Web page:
I signed up last week for a newsletter tailored to chihuahua owners — I got a new puppy — and while I began getting super informative content about best practices for raising him, something was missing. I had heard all this information before. Out of frustration, I began to look into chihuahua-specific creators and found some really fun, quirky and authentic writers who shared their personal experiences and ideas.
That personality was exactly what I was searching for. I wanted to feel like I knew the person I was listening to. I didn’t want to feel like I was taking advice from just another faceless source.
The same thing is happening for audiences all over the world. People want to know who they are supporting and feel some sort of connection. Recently, newsletter subscription platform, Substack, has been taking advantage of this and providing a solution: subscriptions directly support the creator or organization. This way, you know exactly who is getting your money, and what you’ll get out of the subscription.
With over 250,000 paid subscribers, Substack has been making a name for itself in the content creation industry. Writers, journalists, video producers, scholars, musicians, organizations and individuals are utilizing this platform to take control of their content and create the things they love for those who love them as well.
But what does this mean for membership organizations?
Well, simply put: people are willing to support content creation. The key is establishing that personal connection with each reader. Anyone can produce content, but your organization should produce content that makes an impact.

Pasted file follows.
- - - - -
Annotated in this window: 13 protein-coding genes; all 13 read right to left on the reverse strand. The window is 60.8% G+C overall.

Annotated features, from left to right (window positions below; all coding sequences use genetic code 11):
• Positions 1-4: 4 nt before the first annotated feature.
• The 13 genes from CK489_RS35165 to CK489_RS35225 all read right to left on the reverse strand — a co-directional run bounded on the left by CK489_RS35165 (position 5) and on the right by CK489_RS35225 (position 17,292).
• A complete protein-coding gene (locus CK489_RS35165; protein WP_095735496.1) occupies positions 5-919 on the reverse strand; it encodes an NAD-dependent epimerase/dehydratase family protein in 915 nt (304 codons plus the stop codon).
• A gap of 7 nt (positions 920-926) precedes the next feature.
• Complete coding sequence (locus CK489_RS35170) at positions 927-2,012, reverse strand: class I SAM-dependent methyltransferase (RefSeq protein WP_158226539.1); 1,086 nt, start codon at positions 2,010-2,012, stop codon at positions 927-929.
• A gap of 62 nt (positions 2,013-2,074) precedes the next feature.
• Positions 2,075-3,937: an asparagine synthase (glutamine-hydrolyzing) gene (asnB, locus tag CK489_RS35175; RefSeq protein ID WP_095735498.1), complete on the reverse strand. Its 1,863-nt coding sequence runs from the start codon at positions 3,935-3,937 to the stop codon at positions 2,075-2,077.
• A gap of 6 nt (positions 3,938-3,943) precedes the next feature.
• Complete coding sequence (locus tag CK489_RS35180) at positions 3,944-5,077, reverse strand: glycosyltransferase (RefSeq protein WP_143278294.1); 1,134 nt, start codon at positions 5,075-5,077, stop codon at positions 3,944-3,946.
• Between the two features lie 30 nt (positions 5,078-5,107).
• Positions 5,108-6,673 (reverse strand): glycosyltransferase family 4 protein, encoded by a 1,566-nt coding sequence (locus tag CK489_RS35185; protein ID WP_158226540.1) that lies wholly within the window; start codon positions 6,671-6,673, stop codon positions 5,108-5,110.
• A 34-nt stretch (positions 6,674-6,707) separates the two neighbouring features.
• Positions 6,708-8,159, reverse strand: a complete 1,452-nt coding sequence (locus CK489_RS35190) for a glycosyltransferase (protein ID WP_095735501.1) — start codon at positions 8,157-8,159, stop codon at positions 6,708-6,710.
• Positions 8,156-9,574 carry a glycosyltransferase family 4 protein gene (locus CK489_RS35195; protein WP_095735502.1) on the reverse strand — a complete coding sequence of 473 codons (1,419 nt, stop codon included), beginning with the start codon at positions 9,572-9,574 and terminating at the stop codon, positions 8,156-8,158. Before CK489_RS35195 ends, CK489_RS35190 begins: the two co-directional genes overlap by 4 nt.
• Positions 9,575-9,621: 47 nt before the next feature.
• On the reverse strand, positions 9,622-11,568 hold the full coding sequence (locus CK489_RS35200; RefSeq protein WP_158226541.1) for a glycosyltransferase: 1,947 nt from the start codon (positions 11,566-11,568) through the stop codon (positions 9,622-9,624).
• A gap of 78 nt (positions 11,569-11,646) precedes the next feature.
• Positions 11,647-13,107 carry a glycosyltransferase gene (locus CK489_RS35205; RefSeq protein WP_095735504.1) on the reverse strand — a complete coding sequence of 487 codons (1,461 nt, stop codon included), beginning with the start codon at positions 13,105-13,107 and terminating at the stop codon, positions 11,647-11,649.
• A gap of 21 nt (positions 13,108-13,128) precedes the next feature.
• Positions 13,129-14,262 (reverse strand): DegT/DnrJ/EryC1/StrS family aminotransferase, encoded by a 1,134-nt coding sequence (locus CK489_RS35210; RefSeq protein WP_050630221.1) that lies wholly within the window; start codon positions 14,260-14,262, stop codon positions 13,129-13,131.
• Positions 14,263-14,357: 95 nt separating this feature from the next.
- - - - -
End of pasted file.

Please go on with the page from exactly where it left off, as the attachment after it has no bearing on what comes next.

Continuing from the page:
“By opting into direct relationships with writers, we can be more selective with how we consume information, honing in on the ideas, people, and places we find most meaningful,” according to Substack. This is Substack’s value.
For years, news and membership organizations have struggled to get subscribers to pay for their content. Substack has completely redesigned the industry by proving that it was never the subscribers’ lack of interest affecting subscription sales. It was the publication itself.
Associations already know there are thousands of people interested and willing to support their causes. The key is to let your audience know who you are, not just what you support. It’s imperative to make the connection for your audience between what they’re paying for and why. Introduce your staff, add some personalization to each piece of content you produce and highlight the purpose of your organization.
People are willing to pay for the things they want when they know what they are supporting. Try and learn from Substack and realize that your audience wants to know what your organization really is and who it represents. Not only can your association benefit from additional non-dues revenue, but your audience will be more likely to continue to subscribe or share.